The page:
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I assume, that you want the simplest, clearest algorithm. In this case, knowing that filter c is always applied, I would live it out of the if logic and apply it at the end regardless. As it looks in your flowchart, each filter before the c, is optional, because each of them can either be applied, or not. In this case, I would live ifs separate from each ...


19

You haven't said whether the filters take any parameters. For example, filter_A might be a category filter, so that it's not just a question of "do I need to apply filter_A", it could be "I need to apply filter_A and return all records in with the category field = fooCategory". The simplest way to implement exactly what you've described (but make sure to ...


0

I wonder if modeling your filters to be some kind of objects in a graph would make sense. At least that's what I think of when seeing the diagram. If you model the dependency of the filters like a object graph, then the code that handles the possible flow paths is pretty much straight forward without any hairy logic. Also, the graph (business logic) can ...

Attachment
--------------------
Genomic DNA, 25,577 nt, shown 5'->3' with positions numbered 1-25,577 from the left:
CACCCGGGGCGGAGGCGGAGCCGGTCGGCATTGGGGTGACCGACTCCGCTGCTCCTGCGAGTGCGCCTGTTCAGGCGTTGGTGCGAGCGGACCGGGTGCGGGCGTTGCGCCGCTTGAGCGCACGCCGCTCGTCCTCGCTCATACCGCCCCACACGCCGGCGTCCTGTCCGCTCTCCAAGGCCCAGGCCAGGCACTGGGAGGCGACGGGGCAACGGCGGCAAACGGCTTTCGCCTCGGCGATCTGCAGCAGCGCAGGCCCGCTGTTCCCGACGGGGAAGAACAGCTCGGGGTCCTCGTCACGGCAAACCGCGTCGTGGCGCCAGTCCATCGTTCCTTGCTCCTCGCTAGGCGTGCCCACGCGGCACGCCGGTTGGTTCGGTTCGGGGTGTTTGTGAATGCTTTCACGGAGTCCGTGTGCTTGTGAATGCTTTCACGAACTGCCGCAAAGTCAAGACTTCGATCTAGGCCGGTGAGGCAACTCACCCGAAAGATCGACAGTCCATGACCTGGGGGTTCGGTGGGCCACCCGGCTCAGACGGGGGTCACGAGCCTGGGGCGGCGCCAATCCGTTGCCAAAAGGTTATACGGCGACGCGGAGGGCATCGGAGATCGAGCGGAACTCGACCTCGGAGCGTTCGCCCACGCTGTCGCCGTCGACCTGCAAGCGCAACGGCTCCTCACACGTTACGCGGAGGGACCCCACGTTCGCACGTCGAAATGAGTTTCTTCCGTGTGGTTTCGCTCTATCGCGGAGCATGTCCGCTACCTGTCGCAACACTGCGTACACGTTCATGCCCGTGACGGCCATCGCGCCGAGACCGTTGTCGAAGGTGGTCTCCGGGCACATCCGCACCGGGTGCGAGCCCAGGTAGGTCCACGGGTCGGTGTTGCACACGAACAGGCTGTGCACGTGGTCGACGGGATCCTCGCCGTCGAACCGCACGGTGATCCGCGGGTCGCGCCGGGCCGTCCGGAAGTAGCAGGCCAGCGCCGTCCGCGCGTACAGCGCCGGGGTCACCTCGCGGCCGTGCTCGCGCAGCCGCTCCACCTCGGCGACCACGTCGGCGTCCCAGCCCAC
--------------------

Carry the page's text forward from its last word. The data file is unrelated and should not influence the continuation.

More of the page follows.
3

In this case, it is important to separate the logic of filtering, and the control flow of how the filters run. The filter logic should be separated out into individual functions, that can run independent of each other. ApplyFilterA(); ApplyFilterB(); ApplyFilterC(); In the sample code posted, there's 3 booleans filter_A, filter_B, and filter_C. However, ...


1

I'm going to assume filterA, filterB, and filterC actually modify the list of products. Otherwise, if they are just if-checks, then filterA and filterB can be ignored since all paths lead ultimately to filterC. Your description of the requirement seems to imply that each filter will reduce product list. So assuming the filters actually reduce the list of ...



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